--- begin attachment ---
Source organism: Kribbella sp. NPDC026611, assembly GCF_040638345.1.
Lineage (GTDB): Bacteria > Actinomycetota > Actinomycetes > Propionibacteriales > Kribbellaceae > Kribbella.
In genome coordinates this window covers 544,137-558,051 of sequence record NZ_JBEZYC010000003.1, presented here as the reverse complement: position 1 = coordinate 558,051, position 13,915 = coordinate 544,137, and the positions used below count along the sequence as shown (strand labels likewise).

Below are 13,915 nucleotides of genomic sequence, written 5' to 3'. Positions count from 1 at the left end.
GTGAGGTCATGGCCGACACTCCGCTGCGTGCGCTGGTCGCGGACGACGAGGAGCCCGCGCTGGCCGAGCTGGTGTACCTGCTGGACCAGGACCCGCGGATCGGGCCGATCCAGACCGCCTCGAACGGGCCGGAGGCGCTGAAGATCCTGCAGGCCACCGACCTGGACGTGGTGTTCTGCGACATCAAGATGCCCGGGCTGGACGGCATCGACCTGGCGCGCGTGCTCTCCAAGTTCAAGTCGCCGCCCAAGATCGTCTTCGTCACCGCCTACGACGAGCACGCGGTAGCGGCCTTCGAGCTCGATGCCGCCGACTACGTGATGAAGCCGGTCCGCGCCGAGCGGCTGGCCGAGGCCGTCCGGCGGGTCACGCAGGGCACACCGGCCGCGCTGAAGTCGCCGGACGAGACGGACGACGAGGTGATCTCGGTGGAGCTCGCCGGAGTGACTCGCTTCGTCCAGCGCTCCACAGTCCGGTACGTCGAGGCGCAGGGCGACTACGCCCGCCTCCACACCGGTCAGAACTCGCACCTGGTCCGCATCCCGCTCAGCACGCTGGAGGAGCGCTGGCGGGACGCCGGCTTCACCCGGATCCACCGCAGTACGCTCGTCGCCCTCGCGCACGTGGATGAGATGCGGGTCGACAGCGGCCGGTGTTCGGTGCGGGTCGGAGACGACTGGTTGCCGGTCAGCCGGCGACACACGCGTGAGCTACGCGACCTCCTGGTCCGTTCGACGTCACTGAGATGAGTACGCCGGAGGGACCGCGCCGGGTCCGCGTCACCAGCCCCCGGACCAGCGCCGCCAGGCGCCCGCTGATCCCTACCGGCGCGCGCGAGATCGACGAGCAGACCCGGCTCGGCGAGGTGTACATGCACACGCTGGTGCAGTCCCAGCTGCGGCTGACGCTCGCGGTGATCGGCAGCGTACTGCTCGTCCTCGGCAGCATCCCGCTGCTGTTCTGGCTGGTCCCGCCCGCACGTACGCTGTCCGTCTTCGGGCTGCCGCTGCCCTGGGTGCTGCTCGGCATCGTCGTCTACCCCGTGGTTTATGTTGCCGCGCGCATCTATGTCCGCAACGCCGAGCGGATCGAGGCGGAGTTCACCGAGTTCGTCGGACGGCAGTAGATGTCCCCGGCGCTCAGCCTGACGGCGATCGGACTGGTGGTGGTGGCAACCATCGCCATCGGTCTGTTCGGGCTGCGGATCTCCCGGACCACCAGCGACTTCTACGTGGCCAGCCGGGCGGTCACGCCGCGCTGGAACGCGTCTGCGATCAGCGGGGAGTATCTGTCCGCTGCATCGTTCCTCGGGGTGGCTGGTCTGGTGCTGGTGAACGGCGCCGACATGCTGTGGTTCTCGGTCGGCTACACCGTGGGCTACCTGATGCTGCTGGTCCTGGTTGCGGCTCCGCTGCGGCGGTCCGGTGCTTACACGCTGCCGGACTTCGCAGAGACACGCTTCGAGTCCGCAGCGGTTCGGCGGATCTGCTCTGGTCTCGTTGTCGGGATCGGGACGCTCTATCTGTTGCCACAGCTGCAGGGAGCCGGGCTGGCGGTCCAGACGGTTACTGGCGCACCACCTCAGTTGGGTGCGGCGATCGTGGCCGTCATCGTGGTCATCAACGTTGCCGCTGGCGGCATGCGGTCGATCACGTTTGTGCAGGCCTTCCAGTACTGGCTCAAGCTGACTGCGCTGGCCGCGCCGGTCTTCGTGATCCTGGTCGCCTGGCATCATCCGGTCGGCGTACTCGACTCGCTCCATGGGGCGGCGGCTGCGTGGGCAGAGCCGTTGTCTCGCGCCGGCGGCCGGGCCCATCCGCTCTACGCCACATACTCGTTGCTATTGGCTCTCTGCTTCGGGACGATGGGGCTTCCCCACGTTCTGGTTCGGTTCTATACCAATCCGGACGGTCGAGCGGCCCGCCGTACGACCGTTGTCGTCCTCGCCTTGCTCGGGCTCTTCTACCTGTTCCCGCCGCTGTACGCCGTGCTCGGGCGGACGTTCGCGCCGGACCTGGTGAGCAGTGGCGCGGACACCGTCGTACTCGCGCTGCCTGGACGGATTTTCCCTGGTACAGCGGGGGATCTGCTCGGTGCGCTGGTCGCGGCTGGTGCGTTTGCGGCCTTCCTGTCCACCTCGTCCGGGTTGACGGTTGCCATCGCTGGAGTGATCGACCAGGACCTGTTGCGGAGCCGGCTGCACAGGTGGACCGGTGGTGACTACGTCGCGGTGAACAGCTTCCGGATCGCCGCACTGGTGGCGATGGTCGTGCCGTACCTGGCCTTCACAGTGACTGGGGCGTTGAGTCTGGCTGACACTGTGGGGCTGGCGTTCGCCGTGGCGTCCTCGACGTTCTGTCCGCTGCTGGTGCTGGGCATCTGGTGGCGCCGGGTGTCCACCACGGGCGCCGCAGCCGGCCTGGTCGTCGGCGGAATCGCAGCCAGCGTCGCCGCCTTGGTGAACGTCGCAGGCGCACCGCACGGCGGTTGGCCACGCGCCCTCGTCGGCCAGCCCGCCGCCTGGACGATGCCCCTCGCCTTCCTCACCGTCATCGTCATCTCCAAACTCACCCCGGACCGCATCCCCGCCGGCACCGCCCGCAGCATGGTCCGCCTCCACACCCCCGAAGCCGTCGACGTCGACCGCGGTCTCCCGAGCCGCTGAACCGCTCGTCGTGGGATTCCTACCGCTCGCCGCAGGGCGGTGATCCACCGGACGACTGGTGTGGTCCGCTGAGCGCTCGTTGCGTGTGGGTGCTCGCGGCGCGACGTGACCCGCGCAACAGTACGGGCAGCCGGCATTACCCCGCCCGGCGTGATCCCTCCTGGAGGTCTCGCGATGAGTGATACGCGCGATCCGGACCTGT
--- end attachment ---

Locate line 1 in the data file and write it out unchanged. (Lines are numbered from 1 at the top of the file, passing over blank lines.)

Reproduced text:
Source organism: Kribbella sp. NPDC026611, assembly GCF_040638345.1.